The Neurodiagnostics & Sleep Center at Baystate Medical Center is the only facility in western Massachusetts to offer pediatric sleep studies. We work together with Baystate Children’s Hospital to treat children of all ages, including infants. Our pediatric neurologist is also board certified in pediatric sleep medicine, and brings the highest level of expertise available.
We make a special effort to ensure the comfort of our youngest patients and their parents. We have child-friendly rooms that can accommodate a sleep recliner for a parent.
These sleep studies are generally performed at night, but day studies are available for night shift workers. Our three sleep centers offer comfort and amenities to help make sure you are able to sleep. Each room is a soothing environment with adjustable lighting options and sound-proofing reduce outside noise.
Many people wonder if they will actually be able to fall asleep in our sleep centers. We find the vast majority of patients have no trouble sleeping at all. This questionnaire (cuestionario in Español) helps our team evaluate your sleep study in the context of your symptoms.
Before Your Sleep Study
To prepare for the diagnostic testing, sensors will be placed on your head and body. They record your:
- Blood oxygen levels
- Brain waves (EEG)
- Breathing effort and airflow
- Carbon dioxide levels
- Eye movement
- Heart activity
- Leg/body movement
- Muscle activity
We also use a video camera to record your movements during sleep.
Your study may also include therapeutic testing. If it appears you have sleep apnea, a technologist may wake you briefly to equip you with a continuous positive airway pressure (CPAP) mask. This nasal or facial mask delivers a flow of air pressure strong enough to keep your airway passages open.
If you already use therapy, you may benefit from a study to measure your oxygen levels. We can adjust your machine to correct or improve a respiratory sleep disorder.
At-home sleep studies can often help diagnose patients with sleep apnea. We’ll give you a portable monitoring system to wear around your chest at night. It has an airflow monitor for your nose and an oxygen monitor to place on your finger.
You will come in on the day of the study to pick up the necessary equipment. A sleep technologist will show you how to use it that night. You return the equipment the next day, and one of our sleep specialists will review the information.
This equipment does not monitor brain waves like the tests we conduct in our sleep centers. It may also underestimate the severity of obstructive sleep apnea. In these cases, we may recommend an in-lab study if we suspect a sleep disorder.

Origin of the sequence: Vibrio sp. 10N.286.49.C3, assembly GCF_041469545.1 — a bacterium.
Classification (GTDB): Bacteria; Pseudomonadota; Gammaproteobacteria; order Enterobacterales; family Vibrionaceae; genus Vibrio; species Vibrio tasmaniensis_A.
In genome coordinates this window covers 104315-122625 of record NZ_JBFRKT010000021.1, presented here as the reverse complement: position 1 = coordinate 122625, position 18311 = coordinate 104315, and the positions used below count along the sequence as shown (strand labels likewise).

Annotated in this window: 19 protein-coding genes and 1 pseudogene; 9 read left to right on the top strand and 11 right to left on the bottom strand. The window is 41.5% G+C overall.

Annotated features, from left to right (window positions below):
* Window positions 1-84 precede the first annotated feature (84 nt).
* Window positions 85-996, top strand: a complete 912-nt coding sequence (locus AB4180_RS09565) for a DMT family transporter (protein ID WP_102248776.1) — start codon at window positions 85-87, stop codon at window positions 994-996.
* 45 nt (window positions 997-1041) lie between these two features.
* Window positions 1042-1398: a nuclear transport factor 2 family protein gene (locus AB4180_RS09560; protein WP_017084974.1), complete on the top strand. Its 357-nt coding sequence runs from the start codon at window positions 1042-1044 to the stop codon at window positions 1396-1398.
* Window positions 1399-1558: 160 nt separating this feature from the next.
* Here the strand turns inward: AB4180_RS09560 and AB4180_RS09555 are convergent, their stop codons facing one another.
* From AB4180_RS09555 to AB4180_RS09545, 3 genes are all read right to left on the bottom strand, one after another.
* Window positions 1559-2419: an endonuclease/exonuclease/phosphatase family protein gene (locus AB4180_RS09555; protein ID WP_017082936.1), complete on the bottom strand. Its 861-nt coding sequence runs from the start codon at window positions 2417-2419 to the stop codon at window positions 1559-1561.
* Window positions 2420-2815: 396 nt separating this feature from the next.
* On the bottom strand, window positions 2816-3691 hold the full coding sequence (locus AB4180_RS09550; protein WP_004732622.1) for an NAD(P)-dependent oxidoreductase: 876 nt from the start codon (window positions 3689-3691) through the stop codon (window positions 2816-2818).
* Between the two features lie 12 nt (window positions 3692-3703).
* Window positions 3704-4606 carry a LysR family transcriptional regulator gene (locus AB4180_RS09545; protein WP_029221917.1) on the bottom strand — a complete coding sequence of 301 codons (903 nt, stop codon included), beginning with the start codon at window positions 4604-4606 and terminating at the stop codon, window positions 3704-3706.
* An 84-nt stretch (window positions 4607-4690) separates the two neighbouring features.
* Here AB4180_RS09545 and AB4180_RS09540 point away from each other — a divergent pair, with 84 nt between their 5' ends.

What does a home study monitor?
Home sleep studies monitor airflow, oxygen saturation, respiratory effort, pulse, and snoring. We are able to look for apneas (complete blockages in the breathing) and hypopneas (partial blockages in the breathing). Unlike in-lab studies, we do not collect some information including sleep stages, sleep positions, carbon dioxide levels, and leg movements.
Is a home sleep study as good as an in-lab study?
About 80% of patients can be successfully diagnosed with a home study, and home studies are about 15% of the cost of an in-lab study.
An in-lab study allows us to collect more data than a home sleep study. Also, there may be some information misrepresented if you are awake for a large portion of the study. However, home studies often adequately diagnose obstructive sleep apnea. If a home sleep study comes back normal and we still suspect sleep apnea or another sleep disorder, we may ask you to return for an in-lab study.
In-lab studies are generally recommended for other conditions that affect oxygen and carbon dioxide levels such as chronic obstructive pulmonary disease (COPD) and heart failure.
What if there is not enough data?
If the study is too short or if there is too little data due to a sensor falling off, we will ask you to use the machine for another night to get an adequate study. If the study comes back normal and another study is recommended, your insurance may require two normal home studies before approving an in-lab study.
A multiple sleep latency test is a daytime test where you may nap five times every two hours. Typically, it follows an in-lab polysomnography. This approach helps make sure you’ve had adequate sleep the night before and exclude other sleep disorders.
This test evaluates the degree of daytime sleepiness and rapid eye movement (REM) or dream sleep during the naps. We use the test results to diagnose narcolepsy.
It is important to review all your medications with your doctor prior to the test, including:
- Allergy medications
- Mood stabilizers
- Pain medications
These medications can affect sleepiness or the presence of REM sleep. It’s important to stop using them and others at least two weeks prior to the test.
Maintenance of Wakefulness is a daytime test that consists of four cycles of a 40 minute test performed every two hours to see if a patient can remain awake while sitting.
This test may help evaluate whether a patient is safe to drive or to test the effectiveness of PAP treatment for sleep apnea.